Oscoda is an unincorporated community in the U.S. state of Michigan located on the northern side of the Au Sable River where it enters Lake Huron. The community of Au Sable is on the other side of the river. Oscoda is in Oscoda Township in Iosco County, and not in Oscoda County, which is to the northwest. The 1990 census population was 1,061, although 3,000 personnel were stationed at nearby Wurtsmith Air Force Base. Oscoda is a census-designated place (CDP) for statistical purposes. As of the 2000 census (several years after the closure of the air force base), the population was 992, and in 2010 the population was 903. The post office at Oscoda first opened with the name AuSable on September 23, 1856. The name changed to Oscoda on July 1, 1875.
Nearby is the Lumberman's Monument, in honor of the lumberjacks that first populated the area. The state of Michigan has designated Oscoda as the official home of Paul Bunyan due to the earliest documented publications in the Oscoda Press, August 10, 1906, by James MacGillivray (later revised and published in The Detroit News in 1910).
Wurtsmith Air Force Base (originally Camp Skeel) was located just northwest of the community from 1923 to 1993. Wurtsmith was the site of the Strategic Air Command's 379th Bombardment Wing, consisting of one nuclear-armed B-52 bomber squadron and one air refueling squadron equipped with KC-135s. The Charter Township of Oscoda created a redevelopment authority with the cooperation of the Michigan Legislature. The Wurtsmith Renaissance Zone was created in 1997, which exempted businesses and residents of the 5,000 acres (20 km2) zone from all state and most local taxes.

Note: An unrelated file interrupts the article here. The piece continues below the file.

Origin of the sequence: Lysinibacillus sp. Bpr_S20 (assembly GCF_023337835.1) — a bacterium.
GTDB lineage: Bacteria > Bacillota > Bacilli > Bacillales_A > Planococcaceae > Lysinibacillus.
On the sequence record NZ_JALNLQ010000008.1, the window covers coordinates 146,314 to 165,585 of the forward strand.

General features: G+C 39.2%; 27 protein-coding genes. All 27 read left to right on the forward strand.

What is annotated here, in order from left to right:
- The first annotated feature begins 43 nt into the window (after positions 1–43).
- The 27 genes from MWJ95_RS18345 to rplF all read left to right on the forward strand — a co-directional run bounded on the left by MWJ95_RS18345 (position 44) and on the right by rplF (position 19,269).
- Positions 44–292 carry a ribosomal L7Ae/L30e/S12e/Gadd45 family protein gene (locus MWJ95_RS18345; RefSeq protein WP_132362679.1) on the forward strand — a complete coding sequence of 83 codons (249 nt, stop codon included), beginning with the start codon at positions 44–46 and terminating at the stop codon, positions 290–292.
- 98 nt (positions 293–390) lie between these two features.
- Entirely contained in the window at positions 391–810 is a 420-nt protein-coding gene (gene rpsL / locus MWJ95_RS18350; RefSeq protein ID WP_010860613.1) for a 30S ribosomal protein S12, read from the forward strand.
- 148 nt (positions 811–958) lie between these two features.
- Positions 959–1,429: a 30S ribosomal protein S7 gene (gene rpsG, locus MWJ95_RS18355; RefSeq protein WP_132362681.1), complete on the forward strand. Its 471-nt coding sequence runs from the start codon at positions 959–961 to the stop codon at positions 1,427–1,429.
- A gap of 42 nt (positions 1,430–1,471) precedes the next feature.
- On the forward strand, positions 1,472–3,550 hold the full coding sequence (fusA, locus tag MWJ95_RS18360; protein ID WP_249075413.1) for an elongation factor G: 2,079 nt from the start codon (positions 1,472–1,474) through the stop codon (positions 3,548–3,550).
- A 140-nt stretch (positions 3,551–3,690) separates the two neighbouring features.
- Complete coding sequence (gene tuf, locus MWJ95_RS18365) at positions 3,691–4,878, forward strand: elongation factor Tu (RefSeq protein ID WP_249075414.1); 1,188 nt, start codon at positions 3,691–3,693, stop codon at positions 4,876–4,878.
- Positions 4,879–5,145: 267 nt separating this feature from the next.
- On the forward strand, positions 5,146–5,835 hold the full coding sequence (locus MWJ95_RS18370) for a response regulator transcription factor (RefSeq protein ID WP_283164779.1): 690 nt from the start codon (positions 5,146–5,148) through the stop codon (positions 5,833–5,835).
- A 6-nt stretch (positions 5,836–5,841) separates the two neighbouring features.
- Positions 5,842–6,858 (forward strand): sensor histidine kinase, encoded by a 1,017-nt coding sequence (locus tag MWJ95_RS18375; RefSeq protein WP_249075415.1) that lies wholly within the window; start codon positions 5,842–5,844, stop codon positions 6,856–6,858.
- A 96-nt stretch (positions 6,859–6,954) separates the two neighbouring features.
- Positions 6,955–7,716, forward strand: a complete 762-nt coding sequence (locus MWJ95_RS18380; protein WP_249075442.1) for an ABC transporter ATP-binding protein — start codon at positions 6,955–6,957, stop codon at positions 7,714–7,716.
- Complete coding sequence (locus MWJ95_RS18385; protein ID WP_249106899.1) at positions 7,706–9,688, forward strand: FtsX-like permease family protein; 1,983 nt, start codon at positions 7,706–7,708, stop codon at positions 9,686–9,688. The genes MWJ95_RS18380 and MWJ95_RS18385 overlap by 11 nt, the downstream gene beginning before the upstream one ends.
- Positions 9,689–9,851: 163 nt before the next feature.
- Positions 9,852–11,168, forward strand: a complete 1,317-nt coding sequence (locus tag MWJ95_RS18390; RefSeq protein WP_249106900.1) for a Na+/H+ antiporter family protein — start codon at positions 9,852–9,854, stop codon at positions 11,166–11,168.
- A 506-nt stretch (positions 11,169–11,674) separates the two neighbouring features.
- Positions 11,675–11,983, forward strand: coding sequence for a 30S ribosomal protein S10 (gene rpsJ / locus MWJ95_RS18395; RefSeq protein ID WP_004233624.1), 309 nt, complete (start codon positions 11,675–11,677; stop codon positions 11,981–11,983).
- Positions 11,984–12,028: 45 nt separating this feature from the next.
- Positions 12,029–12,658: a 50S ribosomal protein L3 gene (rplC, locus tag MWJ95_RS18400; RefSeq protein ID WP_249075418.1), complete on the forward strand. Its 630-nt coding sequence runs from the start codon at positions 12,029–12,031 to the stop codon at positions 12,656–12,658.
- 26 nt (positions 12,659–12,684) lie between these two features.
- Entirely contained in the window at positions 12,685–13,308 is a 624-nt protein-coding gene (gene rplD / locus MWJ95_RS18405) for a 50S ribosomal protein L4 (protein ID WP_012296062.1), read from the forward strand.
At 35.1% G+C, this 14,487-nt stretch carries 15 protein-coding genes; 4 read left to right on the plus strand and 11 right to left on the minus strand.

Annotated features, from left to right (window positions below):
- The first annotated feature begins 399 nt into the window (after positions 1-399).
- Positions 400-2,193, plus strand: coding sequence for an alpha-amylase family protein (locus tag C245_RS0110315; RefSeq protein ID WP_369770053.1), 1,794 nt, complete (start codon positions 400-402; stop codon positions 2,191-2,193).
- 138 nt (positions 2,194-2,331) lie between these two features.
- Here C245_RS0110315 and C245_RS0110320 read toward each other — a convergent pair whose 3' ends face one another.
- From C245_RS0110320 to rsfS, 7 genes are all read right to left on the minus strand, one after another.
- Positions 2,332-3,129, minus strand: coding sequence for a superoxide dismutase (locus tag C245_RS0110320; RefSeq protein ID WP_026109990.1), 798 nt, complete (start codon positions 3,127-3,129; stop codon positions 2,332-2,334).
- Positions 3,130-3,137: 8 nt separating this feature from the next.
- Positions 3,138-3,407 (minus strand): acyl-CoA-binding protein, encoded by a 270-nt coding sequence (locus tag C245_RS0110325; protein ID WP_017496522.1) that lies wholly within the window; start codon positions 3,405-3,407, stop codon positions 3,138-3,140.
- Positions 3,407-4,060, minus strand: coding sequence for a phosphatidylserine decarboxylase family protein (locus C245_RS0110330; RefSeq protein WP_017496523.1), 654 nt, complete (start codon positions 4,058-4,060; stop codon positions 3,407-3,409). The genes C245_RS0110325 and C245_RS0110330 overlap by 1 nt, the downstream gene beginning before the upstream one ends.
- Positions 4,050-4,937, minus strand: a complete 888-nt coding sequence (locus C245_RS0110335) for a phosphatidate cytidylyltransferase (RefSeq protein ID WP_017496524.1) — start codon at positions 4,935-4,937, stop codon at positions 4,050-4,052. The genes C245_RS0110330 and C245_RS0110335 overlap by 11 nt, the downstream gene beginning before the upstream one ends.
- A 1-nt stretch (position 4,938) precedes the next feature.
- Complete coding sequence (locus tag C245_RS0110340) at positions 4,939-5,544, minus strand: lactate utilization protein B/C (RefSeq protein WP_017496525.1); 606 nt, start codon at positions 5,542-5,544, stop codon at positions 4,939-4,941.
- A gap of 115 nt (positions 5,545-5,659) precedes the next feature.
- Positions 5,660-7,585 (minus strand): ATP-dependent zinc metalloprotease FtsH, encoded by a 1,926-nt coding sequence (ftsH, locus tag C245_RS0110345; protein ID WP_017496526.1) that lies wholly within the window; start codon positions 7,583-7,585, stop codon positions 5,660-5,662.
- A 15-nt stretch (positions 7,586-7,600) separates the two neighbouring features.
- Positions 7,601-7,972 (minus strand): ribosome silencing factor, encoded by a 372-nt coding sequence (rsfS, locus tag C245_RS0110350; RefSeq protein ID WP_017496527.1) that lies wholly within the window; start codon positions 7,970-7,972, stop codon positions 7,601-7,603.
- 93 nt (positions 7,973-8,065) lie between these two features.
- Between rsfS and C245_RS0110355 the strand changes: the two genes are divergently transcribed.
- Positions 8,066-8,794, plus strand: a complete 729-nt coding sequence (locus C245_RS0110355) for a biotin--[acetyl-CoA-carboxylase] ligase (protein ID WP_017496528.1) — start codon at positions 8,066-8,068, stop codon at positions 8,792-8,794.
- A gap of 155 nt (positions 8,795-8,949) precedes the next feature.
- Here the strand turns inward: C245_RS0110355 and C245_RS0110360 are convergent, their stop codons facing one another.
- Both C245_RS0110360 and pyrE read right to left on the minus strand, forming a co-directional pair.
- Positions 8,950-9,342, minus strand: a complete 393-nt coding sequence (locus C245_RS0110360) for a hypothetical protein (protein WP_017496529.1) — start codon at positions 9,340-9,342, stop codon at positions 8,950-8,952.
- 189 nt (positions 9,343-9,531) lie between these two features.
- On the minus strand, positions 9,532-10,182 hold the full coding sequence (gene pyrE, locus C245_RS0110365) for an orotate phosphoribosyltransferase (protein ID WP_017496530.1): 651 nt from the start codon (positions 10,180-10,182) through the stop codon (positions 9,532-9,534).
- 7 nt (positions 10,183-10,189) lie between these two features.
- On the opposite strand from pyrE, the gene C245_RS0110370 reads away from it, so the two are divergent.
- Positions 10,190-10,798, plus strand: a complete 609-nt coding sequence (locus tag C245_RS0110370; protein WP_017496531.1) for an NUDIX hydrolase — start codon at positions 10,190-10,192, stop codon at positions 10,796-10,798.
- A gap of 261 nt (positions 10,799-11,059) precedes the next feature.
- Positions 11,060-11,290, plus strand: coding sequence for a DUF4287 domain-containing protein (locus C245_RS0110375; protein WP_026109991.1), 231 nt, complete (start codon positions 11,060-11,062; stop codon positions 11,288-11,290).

The Oscoda–Wurtsmith Airport is now a public airport. It occupies a portion of the base and is primarily used for cargo and light general aviation activities. Other tenants include the Aune Medical Center, Alcona Health Center Dental Clinic, Alpena Community College, Yankee Air Force Museum - Wurtsmith Division, and numerous private businesses. Some of the former military housing units have been refurbished and now serve as a major population base in the Oscoda area.
Oscoda is notable for being featured in the 2002 documentary film Bowling for Columbine, in a scene where Michael Moore interviews two young residents in a local pool and billiard parlor. Eric Harris, one of the shooters in the Columbine High School Massacre, spent some of his early years in Oscoda while his father was serving in the U.S. Air Force.